Fable III: Understone Quest Pack
Imitable Bower Syndrome.
It must be a tricky business for developers, this downloadable content lark. Release a pack too soon after a game's launch and you get people accusing you of deliberately slicing content out of the original to repurpose for profit at a later stage. Wait too long, however, and your fickle audience may well have moved on. And do you assume everyone's completed the game, or do you make it accessible to anyone, no matter how far they've progressed through the campaign?
It's a bit of a minefield, and it's one that thus far Lionhead has clumsily blundered through – emerging deaf in one ear and with some nasty-looking shrapnel wounds, but with limbs just about intact. Fable II's Knothole Island wasn't bad, while the subsequent See The Future was practically a paid trailer teasing this year's follow-up. Understone Quest Pack falls somewhere in between the two in terms of quality and content, offering three new quests, two of which are high-score challenges, with the third being a more substantial story-led mission.
It gets off to a good start, with two new weapons provided as gifts before you even start the quests proper. The Full Monty pistol is a little more powerful than your average gun, while The Marksman 500, a rifle used by Reaver's guards, was my weapon of choice for the DLC pack – partly because completing one of the challenges instantly makes your character 25 per cent more attractive. It does, however, have the side-effect of making the main DLC quest embarrassingly easy.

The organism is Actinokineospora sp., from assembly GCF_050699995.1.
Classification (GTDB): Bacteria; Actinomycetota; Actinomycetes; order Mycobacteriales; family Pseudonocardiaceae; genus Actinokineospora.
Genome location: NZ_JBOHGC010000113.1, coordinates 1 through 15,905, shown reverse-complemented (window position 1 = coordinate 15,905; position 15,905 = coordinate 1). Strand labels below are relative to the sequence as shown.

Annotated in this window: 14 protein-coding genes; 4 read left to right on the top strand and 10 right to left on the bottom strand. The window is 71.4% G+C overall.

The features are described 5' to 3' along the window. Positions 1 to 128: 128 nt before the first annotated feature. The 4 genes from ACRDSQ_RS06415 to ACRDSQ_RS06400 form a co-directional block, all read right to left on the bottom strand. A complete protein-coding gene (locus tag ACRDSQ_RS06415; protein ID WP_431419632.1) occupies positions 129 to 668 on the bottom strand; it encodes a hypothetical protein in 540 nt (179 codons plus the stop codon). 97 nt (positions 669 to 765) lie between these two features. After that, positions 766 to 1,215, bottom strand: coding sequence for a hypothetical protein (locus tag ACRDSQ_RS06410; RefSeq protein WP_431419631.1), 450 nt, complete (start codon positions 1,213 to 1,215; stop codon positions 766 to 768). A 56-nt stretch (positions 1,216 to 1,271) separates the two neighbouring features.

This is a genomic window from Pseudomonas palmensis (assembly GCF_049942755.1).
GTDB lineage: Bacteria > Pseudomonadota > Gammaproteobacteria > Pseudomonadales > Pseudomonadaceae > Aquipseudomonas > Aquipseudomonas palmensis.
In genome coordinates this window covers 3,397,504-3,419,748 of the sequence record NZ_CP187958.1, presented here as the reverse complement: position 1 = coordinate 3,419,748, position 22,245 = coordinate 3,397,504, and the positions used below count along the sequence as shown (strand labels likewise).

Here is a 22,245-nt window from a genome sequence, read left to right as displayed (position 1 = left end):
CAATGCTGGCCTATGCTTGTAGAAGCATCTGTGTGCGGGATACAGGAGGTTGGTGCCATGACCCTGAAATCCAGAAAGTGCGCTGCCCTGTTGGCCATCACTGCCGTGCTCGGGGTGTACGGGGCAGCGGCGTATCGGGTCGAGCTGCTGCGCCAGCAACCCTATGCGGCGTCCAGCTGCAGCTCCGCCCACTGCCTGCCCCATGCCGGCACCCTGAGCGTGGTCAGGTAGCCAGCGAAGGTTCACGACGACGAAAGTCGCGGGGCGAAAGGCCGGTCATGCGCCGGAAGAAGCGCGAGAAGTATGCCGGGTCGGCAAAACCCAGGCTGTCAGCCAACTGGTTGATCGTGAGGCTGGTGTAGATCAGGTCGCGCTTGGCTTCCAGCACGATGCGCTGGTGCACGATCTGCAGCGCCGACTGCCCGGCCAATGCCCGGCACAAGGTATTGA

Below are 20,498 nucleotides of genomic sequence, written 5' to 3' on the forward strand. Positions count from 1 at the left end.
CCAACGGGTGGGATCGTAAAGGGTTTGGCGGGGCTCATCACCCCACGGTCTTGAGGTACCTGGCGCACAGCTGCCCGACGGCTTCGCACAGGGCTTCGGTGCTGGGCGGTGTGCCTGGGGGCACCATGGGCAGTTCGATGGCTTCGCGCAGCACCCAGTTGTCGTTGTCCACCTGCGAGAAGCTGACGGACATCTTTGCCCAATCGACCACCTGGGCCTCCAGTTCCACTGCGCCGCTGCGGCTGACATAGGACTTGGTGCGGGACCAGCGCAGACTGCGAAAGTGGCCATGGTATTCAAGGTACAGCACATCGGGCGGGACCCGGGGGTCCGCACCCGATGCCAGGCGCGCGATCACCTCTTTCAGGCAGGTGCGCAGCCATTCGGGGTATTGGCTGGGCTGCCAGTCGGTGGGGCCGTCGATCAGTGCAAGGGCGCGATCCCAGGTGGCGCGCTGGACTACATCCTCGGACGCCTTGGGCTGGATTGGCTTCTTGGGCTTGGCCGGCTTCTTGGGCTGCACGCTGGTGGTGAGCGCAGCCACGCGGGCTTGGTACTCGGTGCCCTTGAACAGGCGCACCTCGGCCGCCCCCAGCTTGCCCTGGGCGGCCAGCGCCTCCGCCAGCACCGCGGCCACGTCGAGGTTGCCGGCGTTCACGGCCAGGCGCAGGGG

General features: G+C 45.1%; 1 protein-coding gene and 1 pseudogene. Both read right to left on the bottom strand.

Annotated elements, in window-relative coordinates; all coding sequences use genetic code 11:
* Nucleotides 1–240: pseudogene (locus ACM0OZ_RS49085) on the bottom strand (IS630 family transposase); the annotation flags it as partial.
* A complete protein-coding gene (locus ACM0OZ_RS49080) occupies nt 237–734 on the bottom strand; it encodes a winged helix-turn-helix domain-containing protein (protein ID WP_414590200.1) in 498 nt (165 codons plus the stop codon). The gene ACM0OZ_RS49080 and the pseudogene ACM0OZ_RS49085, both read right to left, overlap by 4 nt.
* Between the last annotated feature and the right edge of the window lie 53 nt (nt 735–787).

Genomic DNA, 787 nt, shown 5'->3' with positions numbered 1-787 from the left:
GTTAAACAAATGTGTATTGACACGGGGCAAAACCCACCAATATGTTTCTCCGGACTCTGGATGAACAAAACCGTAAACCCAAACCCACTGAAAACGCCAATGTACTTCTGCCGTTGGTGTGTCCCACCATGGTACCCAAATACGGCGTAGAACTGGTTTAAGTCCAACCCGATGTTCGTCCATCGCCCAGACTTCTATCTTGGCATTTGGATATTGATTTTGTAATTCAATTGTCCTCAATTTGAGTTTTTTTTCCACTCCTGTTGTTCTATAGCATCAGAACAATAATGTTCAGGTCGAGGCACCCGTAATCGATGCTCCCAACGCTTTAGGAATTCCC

The Voice takes place in a new location hidden underneath the grimy streets of Bowerstone Industrial. It begins when you meet a new owner of one of Reaver's factories, who is perturbed to hear a mysterious voice rumbling enigmatically around the clanking machinery. He leads you to a cellar which ultimately leads to a small village – the Understone of the pack's title, which basically looks like some old Bowerstone assets chucked into a cave – built beneath the surface. Along the way, you're constantly warned that your intrusion will result in your demise, as Understone's security system is gradually activated the closer you get to your destination.
Rather than facing off against steam-powered gun emplacements or anything interesting like that, you're instead confronted by skeletal wolves and reanimated Hobbes. If you've finished the game, they shouldn't present any challenge whatsoever: my five-star skills with ranged weaponry allowed me to take any one of them out in a single shot, while even a three-star hammer or sword should comfortably get you through to the dingy hamlet itself.
Once there, you meet a few of the downtrodden inhabitants, all of whom believe that the above world has been destroyed. A mechanical lift takes you closer to the source of the voice, via a series of further encounters with enemies appearing in slightly larger numbers, electric fences blocking your escape until you've finished them all off. Finally, you face a brand new enemy – brand new if you've not already purchased the Industrial Knight costume from the Sanctuary Shop, anyway – who is about as tough to beat as the white Balverine in the main game (which is to say, not very).